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Thursday, 9 December 2010

Who Warned Whom About Madoff?

As noted by FTAlphaville, a fascinating aspect to the Madoff Trustee's case against HSBC is that accountants KPMG were asked by the bank to investigate Madoff's operation twice, and issued a damning report on both occasions, in 2006 and 2008 respectively.

This adds to the evidence that suggests Madoff's Ponzi scheme was quite a poorly kept secret from about 2000. Harry Markopolos said it took him four hours to spot the Ponzi scheme in 2000, using publicly available documents. Michael Ocrant published an article after a series of interviews in 2001, as did Barrons (see paras 215-220 of the Trustee's Amended Complaint against HSBC). And according to the Telegraph, Goldman Sachs banned its asset management and brokering divisions from dealing with Madoff's funds about the same time, while "a raft of blue-chip financial institutions have suspected something was wrong for years."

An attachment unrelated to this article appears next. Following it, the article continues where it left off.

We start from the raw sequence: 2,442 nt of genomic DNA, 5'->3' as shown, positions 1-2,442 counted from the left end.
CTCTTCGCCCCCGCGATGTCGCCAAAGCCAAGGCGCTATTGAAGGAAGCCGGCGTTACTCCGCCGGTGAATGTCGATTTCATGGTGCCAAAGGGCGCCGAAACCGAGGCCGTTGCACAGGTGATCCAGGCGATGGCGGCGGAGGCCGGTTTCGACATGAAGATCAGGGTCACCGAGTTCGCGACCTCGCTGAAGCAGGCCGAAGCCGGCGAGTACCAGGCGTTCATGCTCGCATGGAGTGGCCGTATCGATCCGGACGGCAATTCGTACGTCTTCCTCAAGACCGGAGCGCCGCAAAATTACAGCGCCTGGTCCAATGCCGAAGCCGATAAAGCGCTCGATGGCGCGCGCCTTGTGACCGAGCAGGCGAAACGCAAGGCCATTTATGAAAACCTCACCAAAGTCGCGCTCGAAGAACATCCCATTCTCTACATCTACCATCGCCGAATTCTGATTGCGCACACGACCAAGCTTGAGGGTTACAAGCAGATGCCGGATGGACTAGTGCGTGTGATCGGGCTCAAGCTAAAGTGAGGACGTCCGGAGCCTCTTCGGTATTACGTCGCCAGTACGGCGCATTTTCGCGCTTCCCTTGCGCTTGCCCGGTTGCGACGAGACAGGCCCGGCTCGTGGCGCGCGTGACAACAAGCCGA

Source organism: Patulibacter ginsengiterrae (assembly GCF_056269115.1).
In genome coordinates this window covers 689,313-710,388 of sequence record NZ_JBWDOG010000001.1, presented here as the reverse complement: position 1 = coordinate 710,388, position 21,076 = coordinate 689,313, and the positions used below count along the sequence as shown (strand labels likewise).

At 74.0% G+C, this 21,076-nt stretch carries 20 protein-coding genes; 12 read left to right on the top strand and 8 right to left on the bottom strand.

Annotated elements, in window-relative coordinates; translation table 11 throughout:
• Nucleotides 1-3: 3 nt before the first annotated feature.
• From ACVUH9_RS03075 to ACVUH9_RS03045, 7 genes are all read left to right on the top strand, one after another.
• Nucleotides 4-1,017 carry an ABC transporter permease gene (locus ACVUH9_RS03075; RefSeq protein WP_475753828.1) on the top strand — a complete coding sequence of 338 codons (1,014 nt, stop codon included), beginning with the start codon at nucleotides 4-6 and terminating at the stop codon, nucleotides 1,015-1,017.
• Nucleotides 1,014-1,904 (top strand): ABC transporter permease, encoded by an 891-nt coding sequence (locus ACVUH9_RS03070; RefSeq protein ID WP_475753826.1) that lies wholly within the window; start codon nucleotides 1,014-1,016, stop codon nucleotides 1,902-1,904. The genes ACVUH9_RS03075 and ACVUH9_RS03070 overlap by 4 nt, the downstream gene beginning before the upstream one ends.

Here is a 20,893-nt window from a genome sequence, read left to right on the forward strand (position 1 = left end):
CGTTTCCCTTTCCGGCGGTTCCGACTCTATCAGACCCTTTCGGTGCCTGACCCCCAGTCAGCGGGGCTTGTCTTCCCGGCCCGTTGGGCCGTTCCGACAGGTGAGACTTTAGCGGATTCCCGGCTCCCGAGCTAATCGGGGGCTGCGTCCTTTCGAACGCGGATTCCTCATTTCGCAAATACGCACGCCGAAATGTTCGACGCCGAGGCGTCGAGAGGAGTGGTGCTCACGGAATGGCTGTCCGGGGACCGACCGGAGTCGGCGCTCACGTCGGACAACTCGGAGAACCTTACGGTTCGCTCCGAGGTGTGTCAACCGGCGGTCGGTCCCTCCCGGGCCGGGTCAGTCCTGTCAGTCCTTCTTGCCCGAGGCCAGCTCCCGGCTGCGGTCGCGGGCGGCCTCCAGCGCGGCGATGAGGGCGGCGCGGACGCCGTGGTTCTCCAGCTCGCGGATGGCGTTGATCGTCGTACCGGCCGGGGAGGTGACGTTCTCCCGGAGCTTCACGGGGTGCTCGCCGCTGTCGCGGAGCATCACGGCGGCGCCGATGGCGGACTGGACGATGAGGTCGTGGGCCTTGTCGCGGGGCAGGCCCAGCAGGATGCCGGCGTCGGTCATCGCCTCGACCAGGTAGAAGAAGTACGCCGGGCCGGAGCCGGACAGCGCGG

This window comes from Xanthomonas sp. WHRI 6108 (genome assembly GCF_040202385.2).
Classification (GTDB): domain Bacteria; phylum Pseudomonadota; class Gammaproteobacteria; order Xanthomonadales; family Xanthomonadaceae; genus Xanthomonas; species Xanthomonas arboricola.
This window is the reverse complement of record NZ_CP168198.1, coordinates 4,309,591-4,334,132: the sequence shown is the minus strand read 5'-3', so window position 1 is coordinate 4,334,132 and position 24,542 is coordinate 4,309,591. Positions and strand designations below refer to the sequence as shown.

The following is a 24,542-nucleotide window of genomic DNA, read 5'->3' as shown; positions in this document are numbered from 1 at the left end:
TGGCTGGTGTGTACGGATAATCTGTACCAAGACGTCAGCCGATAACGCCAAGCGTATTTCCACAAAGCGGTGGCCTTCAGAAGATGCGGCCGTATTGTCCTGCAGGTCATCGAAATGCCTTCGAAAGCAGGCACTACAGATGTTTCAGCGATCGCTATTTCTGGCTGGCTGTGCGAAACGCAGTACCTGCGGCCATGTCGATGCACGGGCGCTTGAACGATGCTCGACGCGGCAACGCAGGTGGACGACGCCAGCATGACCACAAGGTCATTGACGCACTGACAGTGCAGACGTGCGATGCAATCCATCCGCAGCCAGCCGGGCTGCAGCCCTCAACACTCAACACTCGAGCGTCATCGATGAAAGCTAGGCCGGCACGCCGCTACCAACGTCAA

As the Trustee's cases unfold, it will be interesting to discover how far and how fast word spread, and who warned whom.

But the big question is why supposedly sophisticated financial institutions appeared to ignore the warnings? The Trustee claims certain activity occurred with the "intent to hinder, delay, or defraud creditors". But why? He cites the desire for fee income (at para 16). Perhaps the banks and other intermediaries may also have thought that all was fine, so long as their more valued clients got their 'magic' returns paid or their principal out, regardless of the fact that the money came from other participants. They may also have concluded, however unwisely, that it was too late to let go of a balloon that had risen to such lofty heights, and their best chance of recovering their more valued clients' funds was to risk putting more in... If that's the case, then the business of working out where those new funds came from must have been very bloody indeed. Note the Trustee's allegations (at para's 146-148) that Madoff's involvement was deliberately kept out of the 'feeder fund' promotional documentation.

Ugly.

Yet, as is apparent from "Fooling Some of the People All of the Time", investors can remain in denial even in the face of the most dogged attempts to convince them they're being foolish.
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